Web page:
Vermont has a complicated and diverse Net Metering program. To participate in it, solar owners must first obtain a Certificate of Public Good. You can apply and register for Net Metering here. The capacity limit for solar systems is 500 kW. Net excess generation (NEG) is credited at a blended residential rate and carried over to the customer’s next bill. If any credits that you earn aren’t used in 12 months, they are granted to the utility. 

For solar owners that obtained Certificate of Public Good after January 1, 2017, special credit adjusters come into effect that depend on the size and siting of a solar system. For example, homeowners with systems of 15 kW or less in capacity receive a 1 cent/kWh adjuster.

In Vermont group Net Metering is allowed. The group must discuss their initiative with the Public Service Board and provide such information as involved customers and meters, contact information and a dispute resolution process. Each member is going to be billed individually. NEG is credited at a blended residential rate and allocated to group members.

For generating clean energy, solar owners receive Renewable Energy Certificates (RECs) — one REC for 1 MW of produced electricity. In Vermont, utilities retain these RECs unless the customer expresses his desire to keep them. If you give up RECs to the utility, you receive a bonus of $0.02/kWh for 10 years in addition to everything that your system already makes. If you keep the RECs to yourself, there is a negative 3 cent/kWh credit adjustor. Currently in Vermont there is no system for trading SRECs like in other states, so the question of whether or not you should keep them is not that simple.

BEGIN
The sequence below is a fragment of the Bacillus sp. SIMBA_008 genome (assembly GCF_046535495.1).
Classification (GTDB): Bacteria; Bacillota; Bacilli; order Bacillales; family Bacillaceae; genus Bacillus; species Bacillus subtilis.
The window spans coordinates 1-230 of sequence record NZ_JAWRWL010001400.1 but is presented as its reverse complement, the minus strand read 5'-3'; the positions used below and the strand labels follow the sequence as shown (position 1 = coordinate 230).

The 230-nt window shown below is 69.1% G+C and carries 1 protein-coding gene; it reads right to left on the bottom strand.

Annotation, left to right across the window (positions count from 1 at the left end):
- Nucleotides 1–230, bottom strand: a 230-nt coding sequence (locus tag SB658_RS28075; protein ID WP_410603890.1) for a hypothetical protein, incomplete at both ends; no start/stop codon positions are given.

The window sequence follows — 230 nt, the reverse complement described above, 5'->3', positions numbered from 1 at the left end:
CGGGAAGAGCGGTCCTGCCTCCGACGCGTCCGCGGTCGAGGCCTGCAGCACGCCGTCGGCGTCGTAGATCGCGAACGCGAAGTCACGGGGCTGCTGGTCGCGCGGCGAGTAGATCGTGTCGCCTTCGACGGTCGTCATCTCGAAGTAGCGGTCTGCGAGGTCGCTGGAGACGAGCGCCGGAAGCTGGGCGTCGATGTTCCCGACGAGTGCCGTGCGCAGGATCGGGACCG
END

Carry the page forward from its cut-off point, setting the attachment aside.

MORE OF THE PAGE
Solar systems under 50 kW are exempt from property taxes

Solar systems in Vermont under 50 kW that are net-metered or off-grid and only provide energy to the property where they are located are exempt from property taxes. Systems that are grid-tie, but aren’t net metered are taxated, as well as off-grid installations that provide power for remote property. However, Vermont allows municipalities to exempt even these solar systems from property taxes, so you can inquire of your local authorities if they have decided to do so.

What is more, there is a uniform tax of $4.00 per kilowatt (kW) instead of the statewide education property tax for systems that are 50 kW or greater in size. Don’t forget that while a small solar system doesn’t raise your property taxes, it does increase the value of your house on the property market.

Sales taxes exemption makes solar panels in Vermont cheaper

Vermont solar laws exempt grid-tie and off-grid systems from sales state taxes. Systems that are 500 kW or smaller are eligible for that exemption. Sales tax rate in Vermont is 6%, so in theory this incentive should make PV systems cost in Vermont more accessible for everyone. 

Finance your solar project with Commercial energy loan program

Vermont Economic Development Authority (VEDA) helps businesses and individuals in bringing to life their solar projects with loans up to $2 million. The loan is usually issued for 5 year and loan terms and amortization are determined on a case-by-case basis. The funding is usually limited to 60% of the cost of the project, but VEDA can pay up to 90% if the project is worth up to $500,000. Learn more about the fees and apply here

Get a permit and install your solar panels in Vermont with no worries

Generally, it is legal to install solar panels on your house in Vermont after you get a permit from your local authorities. Vermont officials have released an installation guide for systems under 15 kW (which are most residential systems anyway). It states that you need to at least register your system and obtain a Certificate of Public Good to connect it to the grid. Some cities demand additional permits and documents. However, usually your installer knows all the details about permits in your area and handles most of the process. Be aware that city or county officials can impose additional fees on you for inspections and documents. Find more useful articles and links at the Department of Public Service website.